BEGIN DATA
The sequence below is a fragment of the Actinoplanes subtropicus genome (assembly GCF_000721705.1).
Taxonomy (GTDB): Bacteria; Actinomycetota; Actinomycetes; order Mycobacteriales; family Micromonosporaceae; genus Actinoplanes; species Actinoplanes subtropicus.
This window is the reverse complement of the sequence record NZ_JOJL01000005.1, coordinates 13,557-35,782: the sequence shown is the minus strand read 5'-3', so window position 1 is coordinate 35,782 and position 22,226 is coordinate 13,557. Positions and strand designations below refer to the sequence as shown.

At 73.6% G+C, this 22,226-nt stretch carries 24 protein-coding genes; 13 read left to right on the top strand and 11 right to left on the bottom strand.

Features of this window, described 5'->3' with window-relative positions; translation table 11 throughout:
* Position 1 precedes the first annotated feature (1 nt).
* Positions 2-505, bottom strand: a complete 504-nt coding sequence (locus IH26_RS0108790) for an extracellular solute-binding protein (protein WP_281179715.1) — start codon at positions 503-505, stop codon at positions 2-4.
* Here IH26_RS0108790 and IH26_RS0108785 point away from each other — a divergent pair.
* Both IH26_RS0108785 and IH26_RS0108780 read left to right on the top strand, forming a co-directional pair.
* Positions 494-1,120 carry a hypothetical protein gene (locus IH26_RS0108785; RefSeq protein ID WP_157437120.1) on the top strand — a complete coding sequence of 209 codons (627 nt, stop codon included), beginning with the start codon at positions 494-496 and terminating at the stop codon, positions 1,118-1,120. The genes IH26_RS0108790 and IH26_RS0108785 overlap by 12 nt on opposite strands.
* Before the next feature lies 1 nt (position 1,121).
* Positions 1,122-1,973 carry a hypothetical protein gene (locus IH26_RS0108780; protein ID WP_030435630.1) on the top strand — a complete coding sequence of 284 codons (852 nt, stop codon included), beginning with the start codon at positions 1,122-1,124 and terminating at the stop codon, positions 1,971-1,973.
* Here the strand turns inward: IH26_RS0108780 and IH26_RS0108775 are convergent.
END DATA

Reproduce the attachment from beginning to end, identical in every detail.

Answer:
The sequence below is a fragment of the Actinoplanes subtropicus genome (assembly GCF_000721705.1).
Taxonomy (GTDB): Bacteria; Actinomycetota; Actinomycetes; order Mycobacteriales; family Micromonosporaceae; genus Actinoplanes; species Actinoplanes subtropicus.
This window is the reverse complement of the sequence record NZ_JOJL01000005.1, coordinates 13,557-35,782: the sequence shown is the minus strand read 5'-3', so window position 1 is coordinate 35,782 and position 22,226 is coordinate 13,557. Positions and strand designations below refer to the sequence as shown.

At 73.6% G+C, this 22,226-nt stretch carries 24 protein-coding genes; 13 read left to right on the top strand and 11 right to left on the bottom strand.

Features of this window, described 5'->3' with window-relative positions; translation table 11 throughout:
* Position 1 precedes the first annotated feature (1 nt).
* Positions 2-505, bottom strand: a complete 504-nt coding sequence (locus IH26_RS0108790) for an extracellular solute-binding protein (protein WP_281179715.1) — start codon at positions 503-505, stop codon at positions 2-4.
* Here IH26_RS0108790 and IH26_RS0108785 point away from each other — a divergent pair.
* Both IH26_RS0108785 and IH26_RS0108780 read left to right on the top strand, forming a co-directional pair.
* Positions 494-1,120 carry a hypothetical protein gene (locus IH26_RS0108785; RefSeq protein ID WP_157437120.1) on the top strand — a complete coding sequence of 209 codons (627 nt, stop codon included), beginning with the start codon at positions 494-496 and terminating at the stop codon, positions 1,118-1,120. The genes IH26_RS0108790 and IH26_RS0108785 overlap by 12 nt on opposite strands.
* Before the next feature lies 1 nt (position 1,121).
* Positions 1,122-1,973 carry a hypothetical protein gene (locus IH26_RS0108780; protein ID WP_030435630.1) on the top strand — a complete coding sequence of 284 codons (852 nt, stop codon included), beginning with the start codon at positions 1,122-1,124 and terminating at the stop codon, positions 1,971-1,973.
* Here the strand turns inward: IH26_RS0108780 and IH26_RS0108775 are convergent.